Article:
Yachta Mache - 5
In September, the rest of our group arrived, and the five from the previous year's internship left. Dorcas was the only one from their bunch that I had got to know, so we didn't feel like we were losing friends. One of their group stayed behind and was now on the staff in the Diet Therapy office.
Our new five friends were Ruth Sanson, another beautiful blond girl, who we just knew was going to cause trouble with a string of men following her. Helen Balzak, a tall blond girl with glasses, came from Pennsylvania, and looked and was very intelligent. She was engaged. Helen Kamm, a tall dark haired girl, came from the Chicago area, and she and I became friends quite quickly, both being rather quiet and sharing similar interests. And next door to me was Paulette Sparacino, a short dark haired girl, who was pert and full of energy. She also was engaged. And finally a short quiet girl, Carol Morawski, from California. Within our group of ten, I was best friends with Carolyn and Ruth Pabst, and Helen Kamm . Years later I still kept in contact with them, and I was the maid of honor at Carolyn's wedding, and had Helen as godmother to my first baby, and spent time with Ruth and Kathy and their families when I returned to New York with my English family.
One of my half-sister Kathleen's cousins lived on West 81st Street in Manhattan. He was called Keith, and was at least sixteen years older than me. I contacted him, telling him where I lived, and he drove over one Saturday, with the plan of taking me out for a meal and to see My Fair Lady at the movies.
I had met Keith when I was a child – as he with his mother, came to visit my mother, who had been married to his father's brother. We went to the circus, and other than the fact he was very tall and very shy, I knew nothing else about him.
His mother had a hard life – as her husband died young, from syphilis (or so the story goes) contacted from a liaison he had with an Indian prostitute. Actually he committed suicide, so it was a double whammy against him. But Keith's mother married again – one of her cousins, but a man old enough to be her father, and I do remember visiting with them at least once a year. Keith had a sister called Jean, so I probably was named after her.
I was scared of Keith. I know that sounds silly, saying it now, but he seemed to want to take our new found relationship to a new level very quickly at the end of our date, and it freaked me out. I was less than encouraging, but he called me the next week to say he had tickets to see a new Broadway play, On a Clear Day You
Can See Forever and I agreed to go with him. But a few days before the date was due, he sent me the tickets in the mail, and said he couldn't make it. I gave the tickets to Kathy Meany and her boyfriend, Dan. And I never heard from or saw Keith again.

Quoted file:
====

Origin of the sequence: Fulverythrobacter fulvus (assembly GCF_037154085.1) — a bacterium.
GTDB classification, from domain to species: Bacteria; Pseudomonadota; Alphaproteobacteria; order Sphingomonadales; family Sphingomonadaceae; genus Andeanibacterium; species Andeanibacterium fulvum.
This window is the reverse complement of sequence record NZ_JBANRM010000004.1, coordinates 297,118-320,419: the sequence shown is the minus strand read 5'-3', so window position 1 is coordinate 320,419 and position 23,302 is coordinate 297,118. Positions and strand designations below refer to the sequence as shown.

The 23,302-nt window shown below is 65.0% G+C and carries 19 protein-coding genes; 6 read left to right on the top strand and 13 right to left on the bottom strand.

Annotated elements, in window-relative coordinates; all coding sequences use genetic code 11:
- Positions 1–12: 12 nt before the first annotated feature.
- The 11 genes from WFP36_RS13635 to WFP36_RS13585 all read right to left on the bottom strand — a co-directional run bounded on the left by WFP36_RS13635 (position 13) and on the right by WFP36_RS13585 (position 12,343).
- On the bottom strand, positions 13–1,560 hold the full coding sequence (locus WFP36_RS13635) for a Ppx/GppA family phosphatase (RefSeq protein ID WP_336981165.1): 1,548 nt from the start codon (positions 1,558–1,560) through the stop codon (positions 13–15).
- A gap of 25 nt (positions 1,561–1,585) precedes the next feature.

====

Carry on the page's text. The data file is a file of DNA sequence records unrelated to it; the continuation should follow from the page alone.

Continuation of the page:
He died about 15 years ago, and left all his money to my sister Kathleen, as all his closer relatives had already died. She spent the money paying for as many of her kids and grandkids as could make it to come to our daughter's wedding. So Keith was remembered as being a very generous guy. He never married.
One of the thrills of living in New York was being able to go to see Broadway plays. So when we saw the adverts for Man of La Mancha, Carolyn and I quickly bought tickets. They weren't overly expensive. I just checked and the cheapest seats to see Fiddler on the Roof on Broadway are currently $55. I also just checked for the 1965 prices, and the most expensive seats in the house cost
$7.50. It was on at the Washington Square Theater. We went in late
This play was an adaptation of Cervantes seventeen century story, Don Quixote. It tells the story of the "mad" knight, as a play within a play, performed by Cervantes and his fellow prisoners as he awaits a hearing with the Spanish
Quixote was played by Richard Kiley and he singing was very flat. It was annoying, because the music was already well known, and very beautiful when sung well. However, he must have improved as time went on, as he won a Tony Award for his performance in 1966. Others in the cast were Irving Jacobson as Sancho, Ray Middleton as the Inn keeper, Robert Rouseevile as the Padre, and Joan Diener as Aldonza.
The set looked like a dungeon. All changes in location were created by alterations in the lighting, by the use of props supposedly lying around the floor of
the dungeon, and by reliance on the audience's imagination. There were no strings in the pit, instead the band was filled with traditional flamenco instruments.
We went out to eat before the play and I had a real New York specialty, a bagel with lox. I had never had either before, and probably never knowingly since.